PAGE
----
With the bilateral and regional trade agreements, they are fine as long as they are in congress with WTO rules; as long as they lead to further liberalization between members; as long as they do not create barriers to trade that disfavor other members and create any barriers to the most-favored-nation approaches of the WTO. So this is fine, but the very proliferation of bilateral and regional trade agreements is a consequence of the lack of multilateral agreements. And as long as the WTO continues not to be able to have multilateral negotiations, this will be an incentive for countries or for members to feel, well, it doesn’t work under multilaterals, so let’s go and get regional or bilateral agreements. And I think that should not be the case.
The second thing is the WTO’s rules are not up to date as it concerns what I would call 21st-century issues. The issues like the digital economy, electronic commerce, services trade, which is growing now by leaps and bounds. Actually, trade in goods is growing at a decreasing rate, but trade in services is growing at a really rapid pace—as are cross-border data flows. So the rules need to be cognizant or take account of this. And what you find is that bilateral and regional trade agreements, some of them are very modern and at the cutting edge whereas WTO rules are not. We need to reverse that. And I’m sure that this can be done with the reforms which we know need to be done at the WTO.
DOLLAR: So Ngozi, I understand you’re reluctant to comment on specific regional agreements, but I want to see if I can get you to say at least a little bit about the African Continental Free Trade Agreement which is so important. We can make it more general about integration in Africa rather than commenting on that specific agreement, but why is it important to get more integration within Africa?
OKONJO-IWEALA: Well, actually, the African Continental Free Trade Agreement I can comment on broadly to say that, look, this is a good thing and I hope it kicks off in January—it’s been delayed a bit—because it will create such a large market. A market of almost 1.3 billion people in a continent that the middle class is rapidly coming up and there’s going to be more purchasing power. So to have such a market and integrate the continent more I think will lift up economies and incomes more. But, David, I hasten to say that this will only work if we, again, deal with some issues. Logistical issues, for instance. Crossing borders of goods and services—especially goods. Lorries spend days waiting at borders to cross over. People spend days sometimes—or hours, I would say—waiting to cross over. Until we can deal with some of these logistical issues—which have gotten worse in a way with the COVID pandemic because of the fear of truck drivers bringing this in—unless we can deal with these issues and clear away those barriers, we’ll still have problems.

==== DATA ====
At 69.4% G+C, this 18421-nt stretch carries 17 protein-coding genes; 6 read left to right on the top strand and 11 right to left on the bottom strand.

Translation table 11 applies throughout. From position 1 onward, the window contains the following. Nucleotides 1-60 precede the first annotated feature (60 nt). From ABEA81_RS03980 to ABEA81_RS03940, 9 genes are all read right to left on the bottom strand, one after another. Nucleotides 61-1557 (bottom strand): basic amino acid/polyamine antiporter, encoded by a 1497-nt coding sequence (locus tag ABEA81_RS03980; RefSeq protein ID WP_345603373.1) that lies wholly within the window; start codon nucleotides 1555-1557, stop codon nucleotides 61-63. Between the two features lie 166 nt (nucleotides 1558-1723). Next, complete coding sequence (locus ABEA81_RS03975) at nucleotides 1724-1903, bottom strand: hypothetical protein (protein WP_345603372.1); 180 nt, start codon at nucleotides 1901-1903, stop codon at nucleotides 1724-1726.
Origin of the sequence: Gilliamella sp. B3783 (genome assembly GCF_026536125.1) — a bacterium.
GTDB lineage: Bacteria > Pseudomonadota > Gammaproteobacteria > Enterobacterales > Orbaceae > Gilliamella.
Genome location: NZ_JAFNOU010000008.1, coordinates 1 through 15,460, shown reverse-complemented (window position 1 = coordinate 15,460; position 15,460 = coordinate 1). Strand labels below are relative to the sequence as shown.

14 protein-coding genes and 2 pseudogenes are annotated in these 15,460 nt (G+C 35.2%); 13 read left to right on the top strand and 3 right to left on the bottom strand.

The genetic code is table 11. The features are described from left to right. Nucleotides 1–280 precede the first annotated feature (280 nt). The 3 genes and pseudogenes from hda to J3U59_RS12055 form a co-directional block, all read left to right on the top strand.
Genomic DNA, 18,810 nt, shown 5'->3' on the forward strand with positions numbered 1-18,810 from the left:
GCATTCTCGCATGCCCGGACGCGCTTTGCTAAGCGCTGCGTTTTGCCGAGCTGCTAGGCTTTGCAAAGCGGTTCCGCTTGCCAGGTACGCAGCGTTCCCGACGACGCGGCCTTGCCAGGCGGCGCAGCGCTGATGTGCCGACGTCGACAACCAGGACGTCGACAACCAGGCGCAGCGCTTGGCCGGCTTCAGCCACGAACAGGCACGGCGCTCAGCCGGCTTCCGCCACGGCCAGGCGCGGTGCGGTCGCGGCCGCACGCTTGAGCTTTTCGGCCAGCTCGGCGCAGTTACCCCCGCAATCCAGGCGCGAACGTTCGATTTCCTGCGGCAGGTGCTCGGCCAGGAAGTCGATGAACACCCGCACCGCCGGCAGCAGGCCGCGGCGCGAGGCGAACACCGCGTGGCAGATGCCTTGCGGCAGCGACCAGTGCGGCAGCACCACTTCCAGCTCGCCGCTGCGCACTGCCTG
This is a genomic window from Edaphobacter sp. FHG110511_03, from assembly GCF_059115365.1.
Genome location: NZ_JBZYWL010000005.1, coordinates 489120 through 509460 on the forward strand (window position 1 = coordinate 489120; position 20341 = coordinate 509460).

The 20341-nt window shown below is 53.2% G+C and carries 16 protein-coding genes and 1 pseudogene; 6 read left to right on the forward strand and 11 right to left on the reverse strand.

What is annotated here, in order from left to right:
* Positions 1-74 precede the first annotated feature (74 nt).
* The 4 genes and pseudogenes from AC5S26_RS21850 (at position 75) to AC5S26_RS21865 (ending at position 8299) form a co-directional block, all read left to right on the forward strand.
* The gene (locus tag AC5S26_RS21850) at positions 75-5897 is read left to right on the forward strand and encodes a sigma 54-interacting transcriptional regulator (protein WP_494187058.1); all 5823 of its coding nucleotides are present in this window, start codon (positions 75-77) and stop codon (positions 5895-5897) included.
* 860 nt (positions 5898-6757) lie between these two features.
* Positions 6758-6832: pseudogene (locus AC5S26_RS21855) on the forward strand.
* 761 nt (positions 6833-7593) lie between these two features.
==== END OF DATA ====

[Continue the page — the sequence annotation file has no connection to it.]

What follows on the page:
I’m optimistic, though. There’s a realization on the continent that there are things we need to do in order to make the African Continental Free Trade Agreement work better. So, in short, I think if we can trade better with each other; intra-Africa trade is only 15 percent. Africa’s trade shelf…world trade has gone down from 5 to 3 percent. All of these need to be increased if the continent is to become more prosperous.
DOLLAR: I think that’s a very important point that integration within the continent is complementary to Africa having more of an economic role in the world. You’ve got a lot of landlocked countries in Africa, so if they can’t ship their goods, if Uganda can’t ship its goods across its neighbors to get access to the international market, then it’s really just closed off. So that does seem quite important.
OKONJO-IWEALA: Absolutely, David. And I think I would add to that. For the African Continental Free Trade Agreement to work, we have to add more value to our products on the continent. We can’t just continue exporting the same raw materials we’ve done over time. We have to add value. See what is happening now with cocoa in Cote d’Ivoire? I talked about coffee in Cote d’Ivoire before, but cocoa is the huge export in Ghana and Cote d’Ivoire. So, for both of those, we also need to see how they are adding value. That’s what we need, from cocoa to chocolates, and instead of exporting the raw material to be processed outside. That will create jobs. Remember, there is one thing on the continent that we absolutely have to see to: the great number of youths for whom employment has to be found. So, if we don’t add value, we can’t employ our youths and we can’t trade more with ourselves and the outside world.